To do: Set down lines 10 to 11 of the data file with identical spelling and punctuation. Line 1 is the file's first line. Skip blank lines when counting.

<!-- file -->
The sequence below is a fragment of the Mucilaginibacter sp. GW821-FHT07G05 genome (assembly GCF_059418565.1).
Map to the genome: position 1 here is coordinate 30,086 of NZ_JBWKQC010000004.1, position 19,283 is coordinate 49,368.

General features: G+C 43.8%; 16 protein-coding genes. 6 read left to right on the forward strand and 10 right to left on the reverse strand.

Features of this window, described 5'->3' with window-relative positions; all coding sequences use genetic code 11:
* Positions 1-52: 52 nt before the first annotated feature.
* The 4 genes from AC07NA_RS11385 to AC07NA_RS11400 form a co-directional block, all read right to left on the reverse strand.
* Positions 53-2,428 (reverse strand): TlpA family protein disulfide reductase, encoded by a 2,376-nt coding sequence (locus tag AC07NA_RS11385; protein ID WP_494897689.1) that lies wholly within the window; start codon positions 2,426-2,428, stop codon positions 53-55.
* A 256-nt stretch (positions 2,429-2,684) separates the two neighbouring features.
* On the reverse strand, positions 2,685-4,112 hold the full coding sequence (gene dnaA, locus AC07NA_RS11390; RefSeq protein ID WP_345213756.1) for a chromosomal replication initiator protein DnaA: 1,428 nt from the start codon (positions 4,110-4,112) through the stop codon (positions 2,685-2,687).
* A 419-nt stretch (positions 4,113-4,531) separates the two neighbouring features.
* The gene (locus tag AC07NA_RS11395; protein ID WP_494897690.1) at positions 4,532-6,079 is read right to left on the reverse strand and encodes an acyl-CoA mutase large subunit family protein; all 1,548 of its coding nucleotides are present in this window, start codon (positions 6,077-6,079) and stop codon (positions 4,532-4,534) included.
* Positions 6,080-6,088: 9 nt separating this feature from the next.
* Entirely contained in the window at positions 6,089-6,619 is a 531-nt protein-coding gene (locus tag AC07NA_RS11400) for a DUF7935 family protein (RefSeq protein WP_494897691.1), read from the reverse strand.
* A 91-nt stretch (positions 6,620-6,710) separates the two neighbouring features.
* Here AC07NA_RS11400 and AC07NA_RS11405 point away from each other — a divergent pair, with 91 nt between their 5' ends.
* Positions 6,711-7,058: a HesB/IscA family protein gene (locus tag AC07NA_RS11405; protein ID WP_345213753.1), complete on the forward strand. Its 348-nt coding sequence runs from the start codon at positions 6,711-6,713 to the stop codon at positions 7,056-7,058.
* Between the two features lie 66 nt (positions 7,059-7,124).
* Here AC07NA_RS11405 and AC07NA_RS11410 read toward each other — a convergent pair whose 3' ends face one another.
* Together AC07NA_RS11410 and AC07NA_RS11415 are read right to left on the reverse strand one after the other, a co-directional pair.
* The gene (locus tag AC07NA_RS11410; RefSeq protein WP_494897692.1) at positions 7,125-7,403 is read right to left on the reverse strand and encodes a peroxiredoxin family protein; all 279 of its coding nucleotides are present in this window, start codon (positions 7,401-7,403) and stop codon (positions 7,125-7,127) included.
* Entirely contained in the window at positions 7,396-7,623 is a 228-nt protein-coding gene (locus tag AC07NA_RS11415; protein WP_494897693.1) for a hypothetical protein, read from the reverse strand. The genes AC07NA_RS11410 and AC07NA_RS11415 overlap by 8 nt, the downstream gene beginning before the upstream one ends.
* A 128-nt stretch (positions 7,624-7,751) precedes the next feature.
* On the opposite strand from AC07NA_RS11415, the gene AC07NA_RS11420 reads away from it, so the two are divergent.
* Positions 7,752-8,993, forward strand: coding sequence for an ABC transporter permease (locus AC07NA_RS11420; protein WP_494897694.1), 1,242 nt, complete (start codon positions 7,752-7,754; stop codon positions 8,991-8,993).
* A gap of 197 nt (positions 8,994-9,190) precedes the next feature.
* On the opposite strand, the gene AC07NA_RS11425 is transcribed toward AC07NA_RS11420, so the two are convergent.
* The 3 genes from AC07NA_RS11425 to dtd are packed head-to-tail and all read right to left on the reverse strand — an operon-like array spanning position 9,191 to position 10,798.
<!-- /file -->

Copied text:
* A 419-nt stretch (positions 4,113-4,531) separates the two neighbouring features.
* The gene (locus tag AC07NA_RS11395; protein ID WP_494897690.1) at positions 4,532-6,079 is read right to left on the reverse strand and encodes an acyl-CoA mutase large subunit family protein; all 1,548 of its coding nucleotides are present in this window, start codon (positions 6,077-6,079) and stop codon (positions 4,532-4,534) included.